I wanted to pick up on some of the points that Hannah Anderson made. She wrote:
It seems to me that the question under the question is this: Where does a man in pastoral leadership derive his sense of authority? Does he see it as stemming more from his maleness or from his office?
I wonder whether this is suggesting a degree of self-conscious reflection on the part of many male pastors—and on the part of men in general—that simply doesn’t exist. One can have a very strong sense of one’s own authority without ever having reflected upon where it comes from. One’s sense of authority probably has more to do with the typical ways that people have responded to one’s words than it does to a considered sense of the grounds that would justify such a response (this also suggests that the way that other people act around a person may perhaps be the most crucial element for their development of a sense of their own authority).
The connection between maleness and authority in such situations may not be a theological or theoretical one at all. Rather, it may be one that arises fairly organically from certain heavily gendered dynamics. It may also depend more upon the functioning of a particular sort of male personality than upon the valuation of men over women.
A key factor here, I believe, is (over-)confidence. People fairly naturally respond to confident persons, leading such confident persons naturally to develop a sense of their own authority and naturally to be propelled into positions of formal leadership. Men, as a general rule, and for a variety of different reasons, both social and biological, have considerably higher confidence levels than women.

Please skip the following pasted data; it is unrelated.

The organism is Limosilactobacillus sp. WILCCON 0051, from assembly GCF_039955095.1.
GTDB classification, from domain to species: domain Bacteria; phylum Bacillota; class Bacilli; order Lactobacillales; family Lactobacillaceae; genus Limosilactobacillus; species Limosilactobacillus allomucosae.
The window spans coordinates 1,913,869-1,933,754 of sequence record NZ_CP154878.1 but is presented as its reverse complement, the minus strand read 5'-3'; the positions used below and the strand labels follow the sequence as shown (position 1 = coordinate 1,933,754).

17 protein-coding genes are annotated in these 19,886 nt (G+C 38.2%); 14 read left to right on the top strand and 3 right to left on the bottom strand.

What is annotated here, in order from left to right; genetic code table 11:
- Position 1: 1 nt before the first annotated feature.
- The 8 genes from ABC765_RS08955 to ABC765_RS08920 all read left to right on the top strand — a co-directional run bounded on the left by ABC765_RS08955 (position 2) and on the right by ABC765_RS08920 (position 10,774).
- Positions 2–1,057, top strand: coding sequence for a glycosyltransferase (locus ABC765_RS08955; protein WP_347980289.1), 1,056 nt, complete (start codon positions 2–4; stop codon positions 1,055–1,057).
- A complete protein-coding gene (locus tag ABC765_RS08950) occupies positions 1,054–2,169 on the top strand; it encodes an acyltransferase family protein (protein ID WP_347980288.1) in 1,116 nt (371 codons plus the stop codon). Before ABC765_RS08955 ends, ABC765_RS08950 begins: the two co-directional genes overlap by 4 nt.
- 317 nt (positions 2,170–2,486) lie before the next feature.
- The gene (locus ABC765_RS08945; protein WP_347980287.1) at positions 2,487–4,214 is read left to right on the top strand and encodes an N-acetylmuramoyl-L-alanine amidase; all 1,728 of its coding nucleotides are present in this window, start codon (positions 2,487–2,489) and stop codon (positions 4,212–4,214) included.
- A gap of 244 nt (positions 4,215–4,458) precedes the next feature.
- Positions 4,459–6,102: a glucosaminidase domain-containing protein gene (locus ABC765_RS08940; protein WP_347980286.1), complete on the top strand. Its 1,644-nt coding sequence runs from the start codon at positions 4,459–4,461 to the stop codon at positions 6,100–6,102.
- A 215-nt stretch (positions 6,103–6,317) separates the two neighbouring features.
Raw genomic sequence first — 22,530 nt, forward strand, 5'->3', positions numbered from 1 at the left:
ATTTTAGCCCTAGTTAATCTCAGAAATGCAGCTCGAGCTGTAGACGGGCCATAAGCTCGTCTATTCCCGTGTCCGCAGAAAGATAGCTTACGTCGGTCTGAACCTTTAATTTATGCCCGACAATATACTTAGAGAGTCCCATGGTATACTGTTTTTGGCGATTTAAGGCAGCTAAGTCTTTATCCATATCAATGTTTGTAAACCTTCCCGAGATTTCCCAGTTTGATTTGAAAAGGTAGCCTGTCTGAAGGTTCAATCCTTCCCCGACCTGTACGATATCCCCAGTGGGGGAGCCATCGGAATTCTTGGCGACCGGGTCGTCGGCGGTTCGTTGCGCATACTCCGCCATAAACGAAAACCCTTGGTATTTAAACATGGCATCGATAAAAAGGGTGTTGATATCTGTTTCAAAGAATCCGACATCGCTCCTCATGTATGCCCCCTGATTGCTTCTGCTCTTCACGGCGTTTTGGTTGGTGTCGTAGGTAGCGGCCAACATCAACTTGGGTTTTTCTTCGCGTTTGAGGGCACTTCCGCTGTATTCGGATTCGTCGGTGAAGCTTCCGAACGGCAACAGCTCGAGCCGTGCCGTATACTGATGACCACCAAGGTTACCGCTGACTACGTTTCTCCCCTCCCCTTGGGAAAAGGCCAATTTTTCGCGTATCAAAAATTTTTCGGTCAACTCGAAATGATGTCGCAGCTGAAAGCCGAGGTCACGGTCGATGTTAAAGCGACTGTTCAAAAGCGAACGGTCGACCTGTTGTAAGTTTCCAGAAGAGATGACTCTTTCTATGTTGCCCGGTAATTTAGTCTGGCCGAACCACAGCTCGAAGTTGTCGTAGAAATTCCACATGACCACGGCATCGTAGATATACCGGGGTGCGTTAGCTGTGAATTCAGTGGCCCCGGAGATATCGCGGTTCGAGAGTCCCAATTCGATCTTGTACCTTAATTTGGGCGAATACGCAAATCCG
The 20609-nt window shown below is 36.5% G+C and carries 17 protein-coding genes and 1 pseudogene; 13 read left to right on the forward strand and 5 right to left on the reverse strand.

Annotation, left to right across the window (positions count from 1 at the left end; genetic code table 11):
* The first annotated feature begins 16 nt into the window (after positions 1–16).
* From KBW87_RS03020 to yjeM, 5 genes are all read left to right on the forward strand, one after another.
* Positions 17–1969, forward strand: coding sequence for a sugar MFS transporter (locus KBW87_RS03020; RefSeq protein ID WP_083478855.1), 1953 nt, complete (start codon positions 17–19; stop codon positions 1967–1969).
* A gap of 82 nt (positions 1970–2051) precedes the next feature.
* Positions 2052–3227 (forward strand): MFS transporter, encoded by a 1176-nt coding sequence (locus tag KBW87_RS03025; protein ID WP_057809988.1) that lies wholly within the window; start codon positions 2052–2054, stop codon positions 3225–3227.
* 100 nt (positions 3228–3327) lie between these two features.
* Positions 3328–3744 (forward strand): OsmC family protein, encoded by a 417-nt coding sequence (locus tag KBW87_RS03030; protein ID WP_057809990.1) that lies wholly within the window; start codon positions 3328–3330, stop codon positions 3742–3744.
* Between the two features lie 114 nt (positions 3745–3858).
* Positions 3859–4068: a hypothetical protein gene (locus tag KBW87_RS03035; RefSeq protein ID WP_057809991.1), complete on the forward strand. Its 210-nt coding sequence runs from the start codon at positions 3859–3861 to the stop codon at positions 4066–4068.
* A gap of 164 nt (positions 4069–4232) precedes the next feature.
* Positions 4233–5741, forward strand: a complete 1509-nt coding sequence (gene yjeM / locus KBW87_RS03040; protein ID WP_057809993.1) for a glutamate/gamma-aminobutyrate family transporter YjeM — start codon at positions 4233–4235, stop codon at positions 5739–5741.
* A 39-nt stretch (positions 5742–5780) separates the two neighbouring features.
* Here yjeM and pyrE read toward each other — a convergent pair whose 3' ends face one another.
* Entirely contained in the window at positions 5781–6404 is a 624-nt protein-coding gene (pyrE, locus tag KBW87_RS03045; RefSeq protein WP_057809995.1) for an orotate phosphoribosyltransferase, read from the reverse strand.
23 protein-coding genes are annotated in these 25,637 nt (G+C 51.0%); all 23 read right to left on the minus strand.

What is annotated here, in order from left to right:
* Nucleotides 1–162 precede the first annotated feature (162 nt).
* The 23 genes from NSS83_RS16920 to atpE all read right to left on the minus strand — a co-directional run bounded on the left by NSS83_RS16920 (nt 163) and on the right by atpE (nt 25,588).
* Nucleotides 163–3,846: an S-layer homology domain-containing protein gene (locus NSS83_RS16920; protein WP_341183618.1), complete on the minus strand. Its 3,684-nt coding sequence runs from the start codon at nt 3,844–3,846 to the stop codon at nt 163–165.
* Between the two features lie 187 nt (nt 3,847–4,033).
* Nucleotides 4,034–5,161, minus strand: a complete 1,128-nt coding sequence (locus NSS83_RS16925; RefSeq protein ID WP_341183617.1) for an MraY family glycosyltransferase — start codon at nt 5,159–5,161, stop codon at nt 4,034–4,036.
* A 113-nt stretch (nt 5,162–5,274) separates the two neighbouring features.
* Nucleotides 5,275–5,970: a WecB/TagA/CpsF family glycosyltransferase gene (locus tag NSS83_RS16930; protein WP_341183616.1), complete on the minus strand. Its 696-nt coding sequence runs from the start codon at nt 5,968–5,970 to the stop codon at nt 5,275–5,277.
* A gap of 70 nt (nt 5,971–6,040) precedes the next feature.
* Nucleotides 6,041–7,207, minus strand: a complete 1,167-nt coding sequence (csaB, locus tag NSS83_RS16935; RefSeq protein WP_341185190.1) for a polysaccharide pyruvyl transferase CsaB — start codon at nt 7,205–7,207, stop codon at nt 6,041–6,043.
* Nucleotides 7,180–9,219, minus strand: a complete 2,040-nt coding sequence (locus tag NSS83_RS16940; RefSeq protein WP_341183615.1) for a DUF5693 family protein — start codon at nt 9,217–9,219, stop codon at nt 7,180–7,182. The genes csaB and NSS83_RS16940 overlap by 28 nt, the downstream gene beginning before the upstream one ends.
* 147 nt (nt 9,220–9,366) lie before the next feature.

Confidence can be a great thing and is an important factor of leadership. However, this is only the case when it is accompanied by other aspects of competence. By itself, it just makes people susceptible to acute forms of the Dunning-Kruger effect. Given the different confidence levels between men and women, the converse of the challenge of putting forward highly gifted but self-doubting women is the challenge of pushing back over-confident yet utterly unqualified men. Male groups are often very good at policing the over-confident in their ranks. One way in which this is typically achieved is by highly combative interactions, which force men to reveal the actual level of their strengths, leading them to adjust their confidence to more realistic levels.
I suspect that one of the problems underlying the issues that Jen Wilkin identifies in her post is that the operation of the processes that check the over-confident is limited in many evangelical churches. Pastors in such churches are not kept in their place by the criticism of pastoral peers, because their affiliations are optional, rather than institutional and they are typically big fish in small ponds. They are used to relating to their congregations primarily in the one-way conversation of the sermon, where the authoritative pastor speaks and the congregation listens. The result is often personality cult ministries, which run on the overblown confidence and charisma of the unchallenged big man at their heart. Of course, such a pastor’s confidence isn’t matched by competence, so he will often become overly aggressive/defensive when questioned—his authority is a brittle one.
Women often complain about the phenomenon of ‘mansplaining’, where a man explains something to a hearer, typically a woman, in a manner oblivious to the fact that she knows much more about the subject than he does. This phenomenon is one caused by a mismatch between confidence levels and reality and probably has more to do with men’s proneness to overconfidence than to an explicitly sexist dynamic (men habitually mansplain to men too). Having been at the receiving end of ‘pastor-splaining’ more times than I wish to count, I suggest that the dynamic is the same. The solution probably is in part institutional, in forms of ecclesiology that hold pastors in non-optional relations with pastoral peers, who can cut them down to size when they get distorted notions of themselves.